Bridging Education Gender Gaps in Developing Countries: The Role of Female Teachers
Recruiting female teachers is frequently suggested as a policy option for improving girls' education outcomes in developing countries, but there is surprisingly little evidence on the effectiveness of such a policy. We study gender gaps in learning outcomes, and the effectiveness of female teachers in reducing these gaps using a large, representative, annual panel data set on learning outcomes in rural public schools in the Indian state of Andhra Pradesh. We report six main results in this paper. (1) We find a small but significant negative trend in girls' test scores in both math (0.02σ/year) and language (0.01σ/year) as they progress through the public primary school system; (2) Using five years of panel data, school-grade and student gender by grade fixed effects, we find that both male and female teachers are more effective at teaching students of their own gender; (3) However, female teachers are more effective overall, resulting in girls' test scores improving by an additional 0.036σ in years when they are taught by a female teacher, with no adverse effects on boys when they are taught by female teachers; (4) The overall gains from having a female teacher are mainly attributable to their greater effectiveness at improving math test scores than male teachers (especially for girls); (5) We find no effect of having a same-gender teacher on student attendance, suggesting that the mechanism for the impact on learning outcomes is not on the extensive margin of increased school participation, but on the intensive margin of more effective classroom interactions; (6) Finally, the increasing probability of having a male teacher in higher grades can account for around 10-20% of the negative trend we find in girls' test scores as they move to higher grades.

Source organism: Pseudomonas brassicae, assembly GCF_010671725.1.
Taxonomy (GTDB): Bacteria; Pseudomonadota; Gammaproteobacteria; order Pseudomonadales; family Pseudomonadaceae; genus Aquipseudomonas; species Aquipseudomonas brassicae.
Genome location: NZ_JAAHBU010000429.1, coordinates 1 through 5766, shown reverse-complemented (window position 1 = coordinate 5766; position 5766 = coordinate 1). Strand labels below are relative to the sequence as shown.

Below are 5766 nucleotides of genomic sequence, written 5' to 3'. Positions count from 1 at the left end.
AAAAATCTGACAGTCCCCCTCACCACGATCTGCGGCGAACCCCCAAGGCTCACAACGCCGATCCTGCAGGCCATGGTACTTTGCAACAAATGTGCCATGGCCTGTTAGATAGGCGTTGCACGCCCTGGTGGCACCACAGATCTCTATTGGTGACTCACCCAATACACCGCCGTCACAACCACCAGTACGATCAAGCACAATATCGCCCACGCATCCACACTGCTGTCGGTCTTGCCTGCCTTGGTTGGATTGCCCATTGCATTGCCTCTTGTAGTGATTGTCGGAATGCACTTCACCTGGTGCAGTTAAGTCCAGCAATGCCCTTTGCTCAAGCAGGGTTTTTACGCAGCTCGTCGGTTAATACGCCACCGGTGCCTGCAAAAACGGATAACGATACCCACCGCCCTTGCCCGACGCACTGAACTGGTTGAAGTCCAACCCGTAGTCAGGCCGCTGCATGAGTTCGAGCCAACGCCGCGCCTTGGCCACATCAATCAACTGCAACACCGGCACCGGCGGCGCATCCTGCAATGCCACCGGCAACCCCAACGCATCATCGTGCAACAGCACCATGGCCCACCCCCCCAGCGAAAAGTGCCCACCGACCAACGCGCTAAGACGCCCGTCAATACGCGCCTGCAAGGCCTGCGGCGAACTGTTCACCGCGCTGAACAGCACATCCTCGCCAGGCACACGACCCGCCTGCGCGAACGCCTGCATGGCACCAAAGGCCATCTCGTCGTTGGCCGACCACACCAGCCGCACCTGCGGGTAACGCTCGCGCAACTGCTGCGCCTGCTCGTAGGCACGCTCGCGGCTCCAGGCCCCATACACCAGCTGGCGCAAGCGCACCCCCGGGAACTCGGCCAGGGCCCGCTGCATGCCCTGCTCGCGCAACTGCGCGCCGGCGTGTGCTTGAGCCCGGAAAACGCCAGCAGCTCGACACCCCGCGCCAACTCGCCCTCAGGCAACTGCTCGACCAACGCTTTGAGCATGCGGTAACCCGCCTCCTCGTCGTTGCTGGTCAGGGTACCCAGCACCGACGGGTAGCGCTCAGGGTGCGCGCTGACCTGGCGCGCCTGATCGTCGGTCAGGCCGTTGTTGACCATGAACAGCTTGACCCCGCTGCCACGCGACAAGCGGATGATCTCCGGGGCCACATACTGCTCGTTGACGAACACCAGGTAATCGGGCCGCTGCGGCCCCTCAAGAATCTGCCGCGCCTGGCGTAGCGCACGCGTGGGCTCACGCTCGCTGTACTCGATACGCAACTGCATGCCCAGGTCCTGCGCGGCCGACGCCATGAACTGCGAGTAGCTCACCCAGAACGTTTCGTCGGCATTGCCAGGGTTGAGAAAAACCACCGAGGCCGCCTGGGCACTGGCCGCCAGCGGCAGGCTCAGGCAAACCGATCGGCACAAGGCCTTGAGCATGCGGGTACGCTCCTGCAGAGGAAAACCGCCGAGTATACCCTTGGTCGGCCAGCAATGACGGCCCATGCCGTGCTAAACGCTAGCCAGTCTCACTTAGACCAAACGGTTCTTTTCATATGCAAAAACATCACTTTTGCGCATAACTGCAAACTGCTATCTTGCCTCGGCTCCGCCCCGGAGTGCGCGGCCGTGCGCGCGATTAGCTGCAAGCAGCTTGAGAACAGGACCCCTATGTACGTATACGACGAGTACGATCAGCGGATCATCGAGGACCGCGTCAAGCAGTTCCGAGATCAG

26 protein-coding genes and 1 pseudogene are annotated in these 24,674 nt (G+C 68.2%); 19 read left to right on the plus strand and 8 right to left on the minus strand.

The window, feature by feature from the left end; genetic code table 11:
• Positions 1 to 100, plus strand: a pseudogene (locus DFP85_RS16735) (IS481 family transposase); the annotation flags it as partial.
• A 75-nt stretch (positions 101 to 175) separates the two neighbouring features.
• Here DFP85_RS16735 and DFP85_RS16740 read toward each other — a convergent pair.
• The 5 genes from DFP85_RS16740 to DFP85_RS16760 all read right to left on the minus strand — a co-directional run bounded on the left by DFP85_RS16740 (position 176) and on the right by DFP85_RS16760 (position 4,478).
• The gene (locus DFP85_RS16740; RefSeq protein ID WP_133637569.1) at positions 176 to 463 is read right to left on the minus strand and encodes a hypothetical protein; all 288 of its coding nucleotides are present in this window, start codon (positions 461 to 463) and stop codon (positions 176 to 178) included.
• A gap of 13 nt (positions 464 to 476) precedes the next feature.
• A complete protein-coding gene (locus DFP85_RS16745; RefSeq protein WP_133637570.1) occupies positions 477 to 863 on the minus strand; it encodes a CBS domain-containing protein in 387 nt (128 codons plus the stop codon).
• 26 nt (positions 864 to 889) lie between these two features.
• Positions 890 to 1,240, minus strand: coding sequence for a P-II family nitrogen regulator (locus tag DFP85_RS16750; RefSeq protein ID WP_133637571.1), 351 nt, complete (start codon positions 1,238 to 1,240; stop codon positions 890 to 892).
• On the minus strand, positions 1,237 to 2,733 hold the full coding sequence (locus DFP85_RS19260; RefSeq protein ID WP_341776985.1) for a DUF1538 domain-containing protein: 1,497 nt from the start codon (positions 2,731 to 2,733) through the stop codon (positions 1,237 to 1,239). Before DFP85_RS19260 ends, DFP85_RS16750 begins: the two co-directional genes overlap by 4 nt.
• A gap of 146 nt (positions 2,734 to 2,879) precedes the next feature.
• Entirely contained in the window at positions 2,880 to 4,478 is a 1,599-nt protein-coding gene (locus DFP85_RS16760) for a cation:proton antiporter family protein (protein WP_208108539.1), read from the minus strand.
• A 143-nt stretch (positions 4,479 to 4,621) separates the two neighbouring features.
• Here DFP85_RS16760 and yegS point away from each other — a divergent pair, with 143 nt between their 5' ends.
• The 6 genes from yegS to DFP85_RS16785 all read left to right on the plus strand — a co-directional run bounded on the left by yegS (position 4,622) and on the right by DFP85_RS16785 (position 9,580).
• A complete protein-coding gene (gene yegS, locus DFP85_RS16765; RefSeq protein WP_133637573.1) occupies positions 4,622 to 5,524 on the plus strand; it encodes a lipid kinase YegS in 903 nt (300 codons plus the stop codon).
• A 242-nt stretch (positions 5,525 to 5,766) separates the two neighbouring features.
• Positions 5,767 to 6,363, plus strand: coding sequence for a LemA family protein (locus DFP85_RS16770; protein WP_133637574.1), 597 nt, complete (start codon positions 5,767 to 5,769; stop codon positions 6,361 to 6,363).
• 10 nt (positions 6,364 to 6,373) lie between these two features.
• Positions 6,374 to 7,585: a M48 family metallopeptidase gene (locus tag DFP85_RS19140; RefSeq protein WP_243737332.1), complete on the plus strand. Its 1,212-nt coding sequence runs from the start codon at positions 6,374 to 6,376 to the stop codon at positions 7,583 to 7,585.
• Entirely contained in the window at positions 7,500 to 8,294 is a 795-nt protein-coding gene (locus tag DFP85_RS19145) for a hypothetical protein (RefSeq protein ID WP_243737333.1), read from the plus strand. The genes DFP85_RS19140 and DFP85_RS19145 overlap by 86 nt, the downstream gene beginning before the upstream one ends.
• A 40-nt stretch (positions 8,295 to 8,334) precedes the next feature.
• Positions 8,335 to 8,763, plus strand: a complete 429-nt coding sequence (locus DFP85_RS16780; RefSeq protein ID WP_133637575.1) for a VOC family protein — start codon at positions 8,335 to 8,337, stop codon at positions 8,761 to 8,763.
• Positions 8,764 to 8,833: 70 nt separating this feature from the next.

We thank Prashant Bharadwaj, Julie Cullen, Gordon Dahl, Craig McIntosh, and several seminar participants for comments. We also thank the AP RESt team and the Azim Premji Foundation for collecting the data used in this paper, and thank Venkatesh Sundararaman for the overall support provided to the AP RESt project. Financial assistance for the data collection was provided by the Government of Andhra Pradesh, the UK Department for International Development (DFID), the Azim Premji Foundation, and the World Bank. The findings, interpretations, and conclusions expressed in this paper are those of the authors and do not necessarily represent the views of any of the organizations that supported the data collection. The views expressed herein are those of the authors and do not necessarily reflect the views of the National Bureau of Economic Research.
Karthik Muralidharan & Ketki Sheth, 2016. "Bridging Education Gender Gaps in Developing Countries: The Role of Female Teachers," Journal of Human Resources, University of Wisconsin Press, vol. 51(2), pages 269-297. citation courtesy of